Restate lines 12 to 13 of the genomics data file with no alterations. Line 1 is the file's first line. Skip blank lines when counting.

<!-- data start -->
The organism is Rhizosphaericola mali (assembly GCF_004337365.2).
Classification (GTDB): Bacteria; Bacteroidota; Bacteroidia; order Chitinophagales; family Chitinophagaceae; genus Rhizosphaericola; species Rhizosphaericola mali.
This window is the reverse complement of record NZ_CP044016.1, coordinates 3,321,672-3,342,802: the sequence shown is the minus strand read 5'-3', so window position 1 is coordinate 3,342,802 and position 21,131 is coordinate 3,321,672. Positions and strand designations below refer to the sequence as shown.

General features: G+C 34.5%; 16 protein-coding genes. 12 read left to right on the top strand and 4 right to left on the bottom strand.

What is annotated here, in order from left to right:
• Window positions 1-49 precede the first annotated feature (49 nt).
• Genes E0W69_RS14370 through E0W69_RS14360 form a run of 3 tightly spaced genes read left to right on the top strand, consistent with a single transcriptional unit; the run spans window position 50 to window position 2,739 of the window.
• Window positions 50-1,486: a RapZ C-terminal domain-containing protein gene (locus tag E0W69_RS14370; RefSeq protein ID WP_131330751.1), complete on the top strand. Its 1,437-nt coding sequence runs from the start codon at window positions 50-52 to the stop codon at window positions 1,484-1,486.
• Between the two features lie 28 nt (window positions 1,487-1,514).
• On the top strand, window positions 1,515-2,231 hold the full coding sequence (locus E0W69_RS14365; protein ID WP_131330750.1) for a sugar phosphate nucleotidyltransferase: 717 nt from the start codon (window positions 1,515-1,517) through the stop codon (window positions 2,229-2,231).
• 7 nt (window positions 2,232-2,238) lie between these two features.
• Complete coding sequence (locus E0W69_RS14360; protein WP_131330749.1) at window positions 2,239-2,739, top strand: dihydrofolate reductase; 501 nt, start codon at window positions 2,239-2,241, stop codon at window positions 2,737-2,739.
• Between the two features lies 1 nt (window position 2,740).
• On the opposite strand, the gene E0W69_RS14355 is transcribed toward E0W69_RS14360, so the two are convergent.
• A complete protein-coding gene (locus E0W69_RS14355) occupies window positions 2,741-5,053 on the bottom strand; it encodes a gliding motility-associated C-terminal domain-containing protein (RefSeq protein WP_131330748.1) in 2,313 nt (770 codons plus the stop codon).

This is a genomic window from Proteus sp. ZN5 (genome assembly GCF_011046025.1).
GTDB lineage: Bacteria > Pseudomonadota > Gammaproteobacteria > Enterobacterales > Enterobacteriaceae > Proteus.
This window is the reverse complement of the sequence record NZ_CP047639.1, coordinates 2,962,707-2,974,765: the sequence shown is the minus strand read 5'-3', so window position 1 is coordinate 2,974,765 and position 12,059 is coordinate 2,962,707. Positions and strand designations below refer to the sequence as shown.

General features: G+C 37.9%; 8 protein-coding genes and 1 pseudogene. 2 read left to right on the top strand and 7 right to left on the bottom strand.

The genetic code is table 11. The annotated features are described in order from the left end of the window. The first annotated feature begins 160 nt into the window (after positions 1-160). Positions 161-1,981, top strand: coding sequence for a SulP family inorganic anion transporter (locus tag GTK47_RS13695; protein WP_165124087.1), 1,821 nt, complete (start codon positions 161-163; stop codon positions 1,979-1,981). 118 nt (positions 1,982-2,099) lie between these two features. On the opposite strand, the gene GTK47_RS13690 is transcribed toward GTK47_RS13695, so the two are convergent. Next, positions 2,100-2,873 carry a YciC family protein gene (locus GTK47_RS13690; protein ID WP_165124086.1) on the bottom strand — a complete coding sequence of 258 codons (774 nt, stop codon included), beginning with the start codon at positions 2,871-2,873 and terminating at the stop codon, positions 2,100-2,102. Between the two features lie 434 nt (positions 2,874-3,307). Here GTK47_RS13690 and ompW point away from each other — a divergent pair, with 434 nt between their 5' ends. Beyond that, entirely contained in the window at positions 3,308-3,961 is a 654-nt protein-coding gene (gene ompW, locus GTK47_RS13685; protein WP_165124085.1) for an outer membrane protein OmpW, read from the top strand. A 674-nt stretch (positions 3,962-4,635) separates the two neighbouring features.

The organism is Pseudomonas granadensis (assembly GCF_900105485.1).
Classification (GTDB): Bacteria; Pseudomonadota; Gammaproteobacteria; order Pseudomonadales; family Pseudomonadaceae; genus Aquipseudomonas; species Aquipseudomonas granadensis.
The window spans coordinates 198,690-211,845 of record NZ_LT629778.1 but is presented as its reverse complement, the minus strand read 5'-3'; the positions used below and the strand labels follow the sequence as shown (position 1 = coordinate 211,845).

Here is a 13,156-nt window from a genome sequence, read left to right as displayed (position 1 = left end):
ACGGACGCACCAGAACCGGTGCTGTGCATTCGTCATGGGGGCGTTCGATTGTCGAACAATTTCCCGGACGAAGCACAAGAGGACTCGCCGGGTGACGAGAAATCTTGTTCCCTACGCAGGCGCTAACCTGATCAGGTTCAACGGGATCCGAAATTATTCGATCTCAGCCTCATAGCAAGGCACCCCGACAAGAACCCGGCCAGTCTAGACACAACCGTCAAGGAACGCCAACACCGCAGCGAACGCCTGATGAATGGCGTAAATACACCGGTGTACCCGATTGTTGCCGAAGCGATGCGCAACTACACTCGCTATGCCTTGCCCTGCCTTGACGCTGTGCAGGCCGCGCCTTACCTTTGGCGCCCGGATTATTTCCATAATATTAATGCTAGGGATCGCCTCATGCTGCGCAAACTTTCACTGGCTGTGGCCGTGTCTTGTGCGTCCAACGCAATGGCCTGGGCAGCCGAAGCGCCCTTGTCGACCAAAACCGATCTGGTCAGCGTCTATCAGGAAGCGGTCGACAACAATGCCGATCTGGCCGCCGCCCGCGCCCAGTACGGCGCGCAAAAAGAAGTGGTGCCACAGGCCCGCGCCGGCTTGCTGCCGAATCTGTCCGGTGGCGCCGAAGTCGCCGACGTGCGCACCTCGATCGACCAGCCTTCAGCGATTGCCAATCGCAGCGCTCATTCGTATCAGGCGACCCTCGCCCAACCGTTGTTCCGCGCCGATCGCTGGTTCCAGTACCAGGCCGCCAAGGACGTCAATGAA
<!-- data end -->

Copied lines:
• Complete coding sequence (locus E0W69_RS14360; protein WP_131330749.1) at window positions 2,239-2,739, top strand: dihydrofolate reductase; 501 nt, start codon at window positions 2,239-2,241, stop codon at window positions 2,737-2,739.
• Between the two features lies 1 nt (window position 2,740).